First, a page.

How do we talk to our kids about scary things? This is a question on all of our minds.
Life just does not seem to be letting up. Having survived two years of the pandemic in lockdown, now we are talking about war, inflation, and more uncertainty. So the question is, how do we talk to our kids about scary things?
My oldest is nearly 15, a freshman in high school and my youngest is just six years old. Each of my kids manifests anxiety in different ways. But none of them have escaped anxiety’s tight grip. So when world events are prolonged and scary I need to be mindful of what I share. I need to consider when I share and through what mechanism they learn. For example, in Texas, the Governor and Attorney General have moved to categorize providing affirming care to transgender children as child abuse. While I write about it on my blog it is not a dinner table conversation in our home. In fact, it is not a conversation we have at all.
Leaders across the globe are hellbent on denying basic human rights. Whether it be here at home by redlining voting districts or flat out making it harder for people to vote. Denying access to bathrooms, sports, and medical care to transgender children. Globally, Russia invading and bombing Ukrainian citizens out of their homes in an effort to take over their country. Each of these events can be stressful for our children and we must be mindful of their exposure.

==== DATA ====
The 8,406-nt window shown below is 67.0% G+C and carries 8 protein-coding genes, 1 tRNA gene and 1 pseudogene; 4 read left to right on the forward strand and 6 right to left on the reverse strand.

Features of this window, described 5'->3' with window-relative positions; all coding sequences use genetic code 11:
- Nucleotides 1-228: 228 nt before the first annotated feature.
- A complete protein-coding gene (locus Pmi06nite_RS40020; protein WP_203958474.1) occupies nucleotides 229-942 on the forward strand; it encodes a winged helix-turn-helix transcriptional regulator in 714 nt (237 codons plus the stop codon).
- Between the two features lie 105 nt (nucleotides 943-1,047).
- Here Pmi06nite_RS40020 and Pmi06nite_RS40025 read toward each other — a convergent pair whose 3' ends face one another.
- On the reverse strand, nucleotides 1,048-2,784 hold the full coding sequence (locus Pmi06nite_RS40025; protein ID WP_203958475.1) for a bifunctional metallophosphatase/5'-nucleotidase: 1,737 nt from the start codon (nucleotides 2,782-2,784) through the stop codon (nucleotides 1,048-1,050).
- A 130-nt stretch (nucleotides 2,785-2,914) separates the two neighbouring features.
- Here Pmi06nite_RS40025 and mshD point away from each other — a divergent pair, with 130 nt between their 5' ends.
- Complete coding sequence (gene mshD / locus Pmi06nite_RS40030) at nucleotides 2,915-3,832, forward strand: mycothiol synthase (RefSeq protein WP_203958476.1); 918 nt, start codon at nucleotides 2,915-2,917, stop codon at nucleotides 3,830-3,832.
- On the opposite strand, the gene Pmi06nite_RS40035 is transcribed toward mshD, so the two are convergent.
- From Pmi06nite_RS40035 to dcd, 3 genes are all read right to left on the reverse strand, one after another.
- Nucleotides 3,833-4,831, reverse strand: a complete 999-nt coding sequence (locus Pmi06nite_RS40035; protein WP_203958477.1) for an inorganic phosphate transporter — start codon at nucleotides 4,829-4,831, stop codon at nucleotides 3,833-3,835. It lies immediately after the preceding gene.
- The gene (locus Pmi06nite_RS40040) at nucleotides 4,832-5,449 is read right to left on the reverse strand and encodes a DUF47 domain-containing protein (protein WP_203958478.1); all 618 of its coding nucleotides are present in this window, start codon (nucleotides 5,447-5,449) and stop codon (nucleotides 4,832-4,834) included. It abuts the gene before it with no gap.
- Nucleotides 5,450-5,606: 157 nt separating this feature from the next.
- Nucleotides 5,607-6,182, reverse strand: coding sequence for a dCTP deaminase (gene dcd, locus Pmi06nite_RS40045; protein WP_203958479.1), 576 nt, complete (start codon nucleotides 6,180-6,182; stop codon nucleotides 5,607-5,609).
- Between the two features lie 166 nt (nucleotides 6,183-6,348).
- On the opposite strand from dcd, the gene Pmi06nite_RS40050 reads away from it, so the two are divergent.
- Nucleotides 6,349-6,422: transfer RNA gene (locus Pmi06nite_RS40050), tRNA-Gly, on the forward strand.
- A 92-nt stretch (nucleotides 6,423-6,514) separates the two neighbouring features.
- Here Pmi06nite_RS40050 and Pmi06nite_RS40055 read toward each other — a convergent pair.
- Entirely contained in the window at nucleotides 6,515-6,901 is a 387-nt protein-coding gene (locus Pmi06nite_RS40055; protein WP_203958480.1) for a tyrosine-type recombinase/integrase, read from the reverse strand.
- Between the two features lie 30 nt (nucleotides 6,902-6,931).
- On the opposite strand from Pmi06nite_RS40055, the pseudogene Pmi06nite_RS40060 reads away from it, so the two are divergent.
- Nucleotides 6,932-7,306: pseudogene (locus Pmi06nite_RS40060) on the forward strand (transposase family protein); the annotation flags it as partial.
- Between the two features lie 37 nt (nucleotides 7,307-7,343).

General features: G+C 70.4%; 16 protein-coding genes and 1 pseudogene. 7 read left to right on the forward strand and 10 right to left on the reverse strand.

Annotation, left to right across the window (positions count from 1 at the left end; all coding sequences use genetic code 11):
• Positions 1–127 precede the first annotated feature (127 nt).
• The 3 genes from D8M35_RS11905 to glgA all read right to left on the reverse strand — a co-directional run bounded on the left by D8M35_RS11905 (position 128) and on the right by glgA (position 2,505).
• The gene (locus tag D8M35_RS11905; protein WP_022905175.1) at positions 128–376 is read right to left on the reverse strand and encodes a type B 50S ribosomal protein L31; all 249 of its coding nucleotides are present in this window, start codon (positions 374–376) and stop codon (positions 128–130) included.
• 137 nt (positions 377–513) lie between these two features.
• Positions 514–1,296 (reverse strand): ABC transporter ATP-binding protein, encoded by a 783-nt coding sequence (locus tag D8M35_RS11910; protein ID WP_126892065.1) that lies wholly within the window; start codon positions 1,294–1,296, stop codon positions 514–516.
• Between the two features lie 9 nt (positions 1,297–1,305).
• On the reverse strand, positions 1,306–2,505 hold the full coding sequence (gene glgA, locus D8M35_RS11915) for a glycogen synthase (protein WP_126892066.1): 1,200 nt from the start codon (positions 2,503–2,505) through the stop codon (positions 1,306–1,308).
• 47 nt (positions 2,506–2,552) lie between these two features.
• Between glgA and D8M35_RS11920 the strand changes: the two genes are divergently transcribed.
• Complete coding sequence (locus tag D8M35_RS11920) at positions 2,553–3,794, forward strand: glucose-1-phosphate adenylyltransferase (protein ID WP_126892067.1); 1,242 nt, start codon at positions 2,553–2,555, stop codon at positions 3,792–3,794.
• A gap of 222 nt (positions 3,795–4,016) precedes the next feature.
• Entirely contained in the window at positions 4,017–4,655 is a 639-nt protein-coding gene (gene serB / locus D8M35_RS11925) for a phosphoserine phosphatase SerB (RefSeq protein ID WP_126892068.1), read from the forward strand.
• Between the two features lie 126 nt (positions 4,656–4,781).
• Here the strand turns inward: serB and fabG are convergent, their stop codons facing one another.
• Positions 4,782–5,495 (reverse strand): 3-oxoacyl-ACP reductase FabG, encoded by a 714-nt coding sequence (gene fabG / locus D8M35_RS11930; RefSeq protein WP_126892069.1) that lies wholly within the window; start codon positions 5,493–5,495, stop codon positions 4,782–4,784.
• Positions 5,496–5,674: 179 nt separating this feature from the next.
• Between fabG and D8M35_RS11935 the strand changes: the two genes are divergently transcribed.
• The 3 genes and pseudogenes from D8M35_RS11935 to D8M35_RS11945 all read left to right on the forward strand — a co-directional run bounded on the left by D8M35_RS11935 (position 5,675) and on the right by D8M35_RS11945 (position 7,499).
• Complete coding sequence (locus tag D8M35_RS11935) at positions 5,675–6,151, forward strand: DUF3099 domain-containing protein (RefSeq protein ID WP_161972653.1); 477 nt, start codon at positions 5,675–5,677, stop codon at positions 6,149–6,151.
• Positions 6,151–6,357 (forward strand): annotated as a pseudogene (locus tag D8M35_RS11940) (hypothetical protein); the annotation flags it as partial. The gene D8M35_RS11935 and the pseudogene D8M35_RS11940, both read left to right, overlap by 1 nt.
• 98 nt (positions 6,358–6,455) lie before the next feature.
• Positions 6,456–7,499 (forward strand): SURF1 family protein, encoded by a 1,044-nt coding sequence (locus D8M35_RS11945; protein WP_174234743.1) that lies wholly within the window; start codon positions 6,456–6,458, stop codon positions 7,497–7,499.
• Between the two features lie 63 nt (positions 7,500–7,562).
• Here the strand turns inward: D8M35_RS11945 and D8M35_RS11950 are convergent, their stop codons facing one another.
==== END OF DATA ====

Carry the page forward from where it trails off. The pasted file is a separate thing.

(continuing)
Whether your kids are six, sixteen, or twenty-six it is important to think before we talk. As a cis gender, heterosexual human, I have never had my fundamental human rights encroached upon. As a white woman, I do not see the world through the eyes of a person who, from birth, faces discrimination. Being raised in a home with plenty of food and a roof over my head, I have never seen the world through the eyes of poverty, immigration, or refugee.
Seeing the world through the eyes of my transgender child has been a radical awakening. Being subject to continuous hate speech and emboldened leaders blatantly introducing discriminatory legislation has been exhausting. Local parent groups getting violent at our county board of education meetings, threatening to erase the actual lived experience of millions of humans in our country takes its toll.
I ask you to consider carefully how and when you allow your children to learn about current events. This does not mean I believe in censoring reality from our children. I ask that you first PAUSE and think about the impact the information might have on the children around you when talking at the bus stop in the morning or at a neighborhood party.
When all is said and done we must comfort and remind our children that they will be okay. Good people are working for change, to protect them and their community. These people are not just police and firefighters. They are parents and teachers who affirm our children in the classroom. They are those on the fringes who challenge the status quote and seek to learn, listen, and then educate for change. Those who stand up and testify and contribute when they cannot do the heavy lifting.
So, how do we talk to our kids about scary things? Ultimately we must remind our children what Mr. Rodger’s said:
“When I was a boy and I would see scary things in the news, my mother would say to me, “Look for the helpers. You will always find people who are helping.”
― Fred Rogers